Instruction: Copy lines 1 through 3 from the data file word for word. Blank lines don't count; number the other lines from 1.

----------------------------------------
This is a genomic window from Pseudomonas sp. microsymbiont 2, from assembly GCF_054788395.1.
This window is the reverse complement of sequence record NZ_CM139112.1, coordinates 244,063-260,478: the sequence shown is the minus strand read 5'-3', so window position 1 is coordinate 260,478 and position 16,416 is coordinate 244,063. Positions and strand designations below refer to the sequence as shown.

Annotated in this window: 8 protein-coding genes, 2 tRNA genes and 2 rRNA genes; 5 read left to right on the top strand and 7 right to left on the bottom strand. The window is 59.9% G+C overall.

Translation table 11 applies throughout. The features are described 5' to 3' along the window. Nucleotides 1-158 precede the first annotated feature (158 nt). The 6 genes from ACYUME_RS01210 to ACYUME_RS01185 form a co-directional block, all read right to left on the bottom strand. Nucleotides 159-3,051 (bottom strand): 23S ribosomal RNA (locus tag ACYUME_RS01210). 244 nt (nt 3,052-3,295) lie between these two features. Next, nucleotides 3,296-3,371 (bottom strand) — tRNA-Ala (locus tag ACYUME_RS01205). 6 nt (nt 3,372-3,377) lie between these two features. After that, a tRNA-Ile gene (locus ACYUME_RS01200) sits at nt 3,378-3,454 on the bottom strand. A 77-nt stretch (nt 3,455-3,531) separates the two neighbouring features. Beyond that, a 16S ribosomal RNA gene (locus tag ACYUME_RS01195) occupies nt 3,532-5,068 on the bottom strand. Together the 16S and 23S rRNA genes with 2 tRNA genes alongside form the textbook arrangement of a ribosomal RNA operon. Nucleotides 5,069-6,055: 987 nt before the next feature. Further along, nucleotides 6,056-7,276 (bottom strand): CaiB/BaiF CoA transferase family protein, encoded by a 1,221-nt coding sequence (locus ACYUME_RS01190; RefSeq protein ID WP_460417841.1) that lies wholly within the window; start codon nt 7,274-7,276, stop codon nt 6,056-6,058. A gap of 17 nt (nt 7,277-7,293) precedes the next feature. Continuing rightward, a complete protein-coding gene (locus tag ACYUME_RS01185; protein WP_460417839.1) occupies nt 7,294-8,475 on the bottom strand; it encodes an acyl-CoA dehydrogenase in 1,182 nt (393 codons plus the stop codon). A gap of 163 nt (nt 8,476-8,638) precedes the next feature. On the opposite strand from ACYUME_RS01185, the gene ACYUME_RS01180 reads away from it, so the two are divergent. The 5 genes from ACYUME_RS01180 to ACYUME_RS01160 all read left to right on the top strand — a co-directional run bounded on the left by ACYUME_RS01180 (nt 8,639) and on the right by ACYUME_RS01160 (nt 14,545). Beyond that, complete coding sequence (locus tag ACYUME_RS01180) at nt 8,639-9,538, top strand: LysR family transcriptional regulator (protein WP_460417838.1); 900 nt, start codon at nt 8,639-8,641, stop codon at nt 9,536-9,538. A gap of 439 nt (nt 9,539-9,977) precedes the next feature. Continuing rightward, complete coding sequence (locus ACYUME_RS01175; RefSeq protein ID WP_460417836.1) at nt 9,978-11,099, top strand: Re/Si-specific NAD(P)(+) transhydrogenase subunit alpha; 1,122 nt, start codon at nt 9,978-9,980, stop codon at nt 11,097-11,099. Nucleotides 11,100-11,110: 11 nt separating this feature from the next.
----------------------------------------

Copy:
This is a genomic window from Pseudomonas sp. microsymbiont 2, from assembly GCF_054788395.1.
This window is the reverse complement of sequence record NZ_CM139112.1, coordinates 244,063-260,478: the sequence shown is the minus strand read 5'-3', so window position 1 is coordinate 260,478 and position 16,416 is coordinate 244,063. Positions and strand designations below refer to the sequence as shown.

Annotated in this window: 8 protein-coding genes, 2 tRNA genes and 2 rRNA genes; 5 read left to right on the top strand and 7 right to left on the bottom strand. The window is 59.9% G+C overall.